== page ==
I am now out a violin that made it through WWII as well as $2500.
This is of course, upsetting. But my main goal in writing to you is to prevent PayPal from ordering the destruction of violins and other antiquities that they know nothing about. It is beyond me why PayPal simply didnt have the violin returned to me.
I spoke on the phone to numerous reps from PayPal who 100% defended their action and gave me the party line.
UPDATE: I neglected to mention in the original post that the violin was examined and authenticated by a top luthier prior to its sale.
UPDATE 2: Thanks to sharp-eyed reader Mr. Pete, who found this paragraph in Paypals Terms of Service:
UPDATE 3: Paypal has advised that they are now looking into the matter.
Paypal will have to make the seller more than whole.
The negative publicity is killing them.
Let me tell you about my own experience with e-Bay just today. The first time I ever bid on something, though I seemed to have an account. Perhaps via one of their buyouts like Half.com, I don’t know.
An item I needed. brand new, starting bid $65, or Buy Now for $90. Not bad considering other new offers for $125-179, and used ones starting @$60. But I am replacing a used one myself, which failed after couple of years, so a new one is a must.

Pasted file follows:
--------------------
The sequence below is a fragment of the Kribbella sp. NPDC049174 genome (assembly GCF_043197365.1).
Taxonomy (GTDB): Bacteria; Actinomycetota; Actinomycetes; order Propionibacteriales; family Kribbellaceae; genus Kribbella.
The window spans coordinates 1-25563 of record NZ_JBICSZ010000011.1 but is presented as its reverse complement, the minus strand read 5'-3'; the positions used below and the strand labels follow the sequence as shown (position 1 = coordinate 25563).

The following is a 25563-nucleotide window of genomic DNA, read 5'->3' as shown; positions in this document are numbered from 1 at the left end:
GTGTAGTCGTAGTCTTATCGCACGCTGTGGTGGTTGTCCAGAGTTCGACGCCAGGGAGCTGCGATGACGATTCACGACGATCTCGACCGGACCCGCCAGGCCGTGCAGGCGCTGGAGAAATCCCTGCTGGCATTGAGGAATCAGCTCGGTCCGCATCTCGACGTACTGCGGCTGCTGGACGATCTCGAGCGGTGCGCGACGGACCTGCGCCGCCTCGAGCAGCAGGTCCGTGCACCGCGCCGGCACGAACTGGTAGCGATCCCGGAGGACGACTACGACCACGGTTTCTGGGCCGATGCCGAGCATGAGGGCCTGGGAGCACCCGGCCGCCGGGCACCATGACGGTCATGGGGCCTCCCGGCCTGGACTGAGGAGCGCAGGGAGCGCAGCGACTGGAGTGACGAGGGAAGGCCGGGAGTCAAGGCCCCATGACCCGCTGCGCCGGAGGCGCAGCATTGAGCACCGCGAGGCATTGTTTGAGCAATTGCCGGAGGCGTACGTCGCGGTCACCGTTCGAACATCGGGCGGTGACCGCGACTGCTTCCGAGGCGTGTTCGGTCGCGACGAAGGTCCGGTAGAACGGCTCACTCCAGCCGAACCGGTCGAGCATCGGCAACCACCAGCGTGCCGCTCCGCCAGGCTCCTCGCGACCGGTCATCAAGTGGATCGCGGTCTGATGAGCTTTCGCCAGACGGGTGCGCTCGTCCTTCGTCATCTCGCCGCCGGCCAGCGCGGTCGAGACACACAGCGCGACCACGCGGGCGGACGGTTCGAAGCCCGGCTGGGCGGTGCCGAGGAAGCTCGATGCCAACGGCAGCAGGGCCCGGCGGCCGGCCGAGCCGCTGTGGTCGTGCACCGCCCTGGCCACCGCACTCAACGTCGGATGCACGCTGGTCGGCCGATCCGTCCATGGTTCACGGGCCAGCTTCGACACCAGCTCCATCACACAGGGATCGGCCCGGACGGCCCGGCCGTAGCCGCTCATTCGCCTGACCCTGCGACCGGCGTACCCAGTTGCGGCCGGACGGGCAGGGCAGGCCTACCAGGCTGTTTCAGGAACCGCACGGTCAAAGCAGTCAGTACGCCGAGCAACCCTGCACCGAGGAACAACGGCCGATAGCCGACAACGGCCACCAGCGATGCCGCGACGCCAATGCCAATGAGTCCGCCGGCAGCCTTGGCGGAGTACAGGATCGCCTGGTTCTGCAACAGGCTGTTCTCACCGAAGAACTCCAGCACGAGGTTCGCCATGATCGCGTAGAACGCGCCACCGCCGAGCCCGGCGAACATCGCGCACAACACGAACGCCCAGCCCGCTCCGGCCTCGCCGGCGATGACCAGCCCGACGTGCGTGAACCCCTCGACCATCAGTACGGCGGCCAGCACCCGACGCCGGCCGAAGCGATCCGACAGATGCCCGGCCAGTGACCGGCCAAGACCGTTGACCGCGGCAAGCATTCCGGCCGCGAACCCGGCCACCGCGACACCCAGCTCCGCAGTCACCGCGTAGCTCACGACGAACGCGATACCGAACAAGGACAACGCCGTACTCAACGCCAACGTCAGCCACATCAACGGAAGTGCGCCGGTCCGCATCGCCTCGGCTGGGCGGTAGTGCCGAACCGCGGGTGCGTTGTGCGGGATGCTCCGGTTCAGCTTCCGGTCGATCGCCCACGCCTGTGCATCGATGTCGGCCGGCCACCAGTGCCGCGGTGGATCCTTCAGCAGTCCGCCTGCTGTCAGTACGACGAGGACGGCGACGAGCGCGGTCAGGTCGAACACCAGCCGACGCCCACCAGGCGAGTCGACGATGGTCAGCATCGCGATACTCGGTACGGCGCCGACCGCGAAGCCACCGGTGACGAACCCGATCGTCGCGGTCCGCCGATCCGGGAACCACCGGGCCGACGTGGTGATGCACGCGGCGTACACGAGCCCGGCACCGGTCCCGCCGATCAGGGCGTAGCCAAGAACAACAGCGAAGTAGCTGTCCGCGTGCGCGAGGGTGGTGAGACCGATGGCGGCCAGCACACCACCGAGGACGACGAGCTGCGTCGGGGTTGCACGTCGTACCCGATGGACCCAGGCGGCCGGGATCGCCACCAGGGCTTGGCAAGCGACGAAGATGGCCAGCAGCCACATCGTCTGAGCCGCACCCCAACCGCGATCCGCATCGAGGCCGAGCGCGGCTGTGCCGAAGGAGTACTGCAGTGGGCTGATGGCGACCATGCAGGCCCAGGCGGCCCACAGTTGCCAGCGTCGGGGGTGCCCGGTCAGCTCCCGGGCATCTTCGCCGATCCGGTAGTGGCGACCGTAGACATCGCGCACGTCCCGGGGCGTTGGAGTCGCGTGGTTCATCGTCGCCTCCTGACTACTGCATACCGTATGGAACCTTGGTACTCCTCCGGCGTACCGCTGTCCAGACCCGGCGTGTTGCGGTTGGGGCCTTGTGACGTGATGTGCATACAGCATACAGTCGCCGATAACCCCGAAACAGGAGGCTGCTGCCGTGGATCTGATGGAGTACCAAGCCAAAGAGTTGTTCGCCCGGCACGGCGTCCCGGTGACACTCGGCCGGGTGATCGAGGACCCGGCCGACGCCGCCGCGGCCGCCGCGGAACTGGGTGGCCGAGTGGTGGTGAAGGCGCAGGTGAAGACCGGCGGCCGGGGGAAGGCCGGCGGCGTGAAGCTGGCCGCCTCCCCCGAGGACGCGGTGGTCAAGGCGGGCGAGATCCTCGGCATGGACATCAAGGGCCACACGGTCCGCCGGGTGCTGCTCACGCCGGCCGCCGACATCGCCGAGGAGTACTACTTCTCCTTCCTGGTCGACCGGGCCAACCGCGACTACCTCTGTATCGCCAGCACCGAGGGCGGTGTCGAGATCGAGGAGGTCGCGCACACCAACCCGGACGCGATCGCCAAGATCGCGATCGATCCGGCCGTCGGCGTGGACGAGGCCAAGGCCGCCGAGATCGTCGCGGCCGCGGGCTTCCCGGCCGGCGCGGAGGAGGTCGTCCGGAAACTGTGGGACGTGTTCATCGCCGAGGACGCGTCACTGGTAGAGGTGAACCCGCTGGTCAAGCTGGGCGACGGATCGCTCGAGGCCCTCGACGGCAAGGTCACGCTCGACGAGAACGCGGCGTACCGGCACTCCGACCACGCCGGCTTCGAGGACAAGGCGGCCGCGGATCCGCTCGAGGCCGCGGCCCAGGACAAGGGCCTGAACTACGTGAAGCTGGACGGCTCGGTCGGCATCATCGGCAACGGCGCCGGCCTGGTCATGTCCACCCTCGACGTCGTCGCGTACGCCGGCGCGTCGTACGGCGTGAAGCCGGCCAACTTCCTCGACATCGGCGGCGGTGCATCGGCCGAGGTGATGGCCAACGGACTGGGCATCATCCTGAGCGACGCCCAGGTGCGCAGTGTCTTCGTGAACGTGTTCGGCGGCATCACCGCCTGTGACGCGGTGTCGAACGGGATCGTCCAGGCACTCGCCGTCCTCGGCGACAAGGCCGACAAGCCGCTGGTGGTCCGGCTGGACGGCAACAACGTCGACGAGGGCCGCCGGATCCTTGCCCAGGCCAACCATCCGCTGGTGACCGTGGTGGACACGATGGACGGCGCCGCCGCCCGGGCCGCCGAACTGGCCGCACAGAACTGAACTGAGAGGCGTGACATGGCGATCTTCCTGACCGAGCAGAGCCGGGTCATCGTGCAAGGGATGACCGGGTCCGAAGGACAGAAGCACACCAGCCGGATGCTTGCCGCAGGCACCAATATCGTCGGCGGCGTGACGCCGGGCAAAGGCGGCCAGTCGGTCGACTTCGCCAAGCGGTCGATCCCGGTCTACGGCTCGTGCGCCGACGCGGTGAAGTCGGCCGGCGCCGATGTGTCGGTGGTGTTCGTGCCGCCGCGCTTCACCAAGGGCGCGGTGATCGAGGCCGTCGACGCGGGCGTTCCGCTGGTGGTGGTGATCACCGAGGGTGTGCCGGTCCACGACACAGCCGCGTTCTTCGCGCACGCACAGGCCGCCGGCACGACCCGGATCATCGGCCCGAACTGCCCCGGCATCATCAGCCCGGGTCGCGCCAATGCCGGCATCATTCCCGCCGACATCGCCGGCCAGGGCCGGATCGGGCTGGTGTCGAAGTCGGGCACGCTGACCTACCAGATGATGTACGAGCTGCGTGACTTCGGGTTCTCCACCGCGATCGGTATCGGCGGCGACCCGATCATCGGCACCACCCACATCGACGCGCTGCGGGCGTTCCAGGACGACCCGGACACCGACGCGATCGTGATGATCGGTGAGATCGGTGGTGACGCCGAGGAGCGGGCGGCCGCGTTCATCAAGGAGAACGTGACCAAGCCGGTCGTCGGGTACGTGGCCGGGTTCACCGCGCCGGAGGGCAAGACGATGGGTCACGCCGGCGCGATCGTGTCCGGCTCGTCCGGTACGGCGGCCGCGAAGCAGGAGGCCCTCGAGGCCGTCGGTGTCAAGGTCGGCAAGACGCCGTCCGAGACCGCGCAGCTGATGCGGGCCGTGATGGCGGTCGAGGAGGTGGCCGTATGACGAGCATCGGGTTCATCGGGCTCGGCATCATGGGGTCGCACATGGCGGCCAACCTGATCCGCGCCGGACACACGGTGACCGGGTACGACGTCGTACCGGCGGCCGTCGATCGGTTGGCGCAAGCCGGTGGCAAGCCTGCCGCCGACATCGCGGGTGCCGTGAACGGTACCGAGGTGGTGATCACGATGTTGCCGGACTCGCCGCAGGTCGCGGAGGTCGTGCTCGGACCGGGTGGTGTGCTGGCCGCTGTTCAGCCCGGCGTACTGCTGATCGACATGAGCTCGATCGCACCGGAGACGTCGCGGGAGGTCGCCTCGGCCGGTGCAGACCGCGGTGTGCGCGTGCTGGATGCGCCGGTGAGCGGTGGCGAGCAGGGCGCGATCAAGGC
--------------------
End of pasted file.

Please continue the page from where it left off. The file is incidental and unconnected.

One bid $66. I researched the matter to find out about proxy bidding which is setting your max price, known only to you and e-bay, and e-Bay will bid competitively for you up to that price. OK, I set it at $81, and the new bid is set at $71, which tells me that the other guys max price was $70. He or some other bidder (biddie?) bids $72, e-Bay bids on my behalf $73. (This happens over a couple of days.) I’m still the highest bidder. I watch the last minute, my bid of $73 still stands, and in the last few seconds, somebody outbids me with $82. I try to outbid, but there isn’t enough time. I lose! WTF happened? How did anyone know my highest bid of $81? This was ‘sposed to be a secret? Or is this perhaps how e-Bay closes the bidding when the seller’s minimum selling price was set above the highest bid?
Anyway, a few minutes later I found this item on the web from a reputable store for $79, shipping free, unlike the e-Bay auction. Ef e-Bay!
Well, surely Paypal can provide her with a copy of the appraisal that they had performed in order to ascertain that the item was, in fact, a counterfeit and worthless...right? Right?
I would say a third party cannot legally tell someone to distroy something that does not belong to them...did they have it verified as a fake, if not I hope the seller takes them for thousands....along with the idiot that destroyed it...unless they have it in writing from ebay/paypal, they are in for a lawsuit...
Paypal is perhaps the greatest advance in business in say 500 years.
Paypal enables safe transactions not previously possible without severe delay
If I have to use paypal, I cancel the order and go elsewhere. I’ll pay more to avoid using paypal. Burned once, twice shy.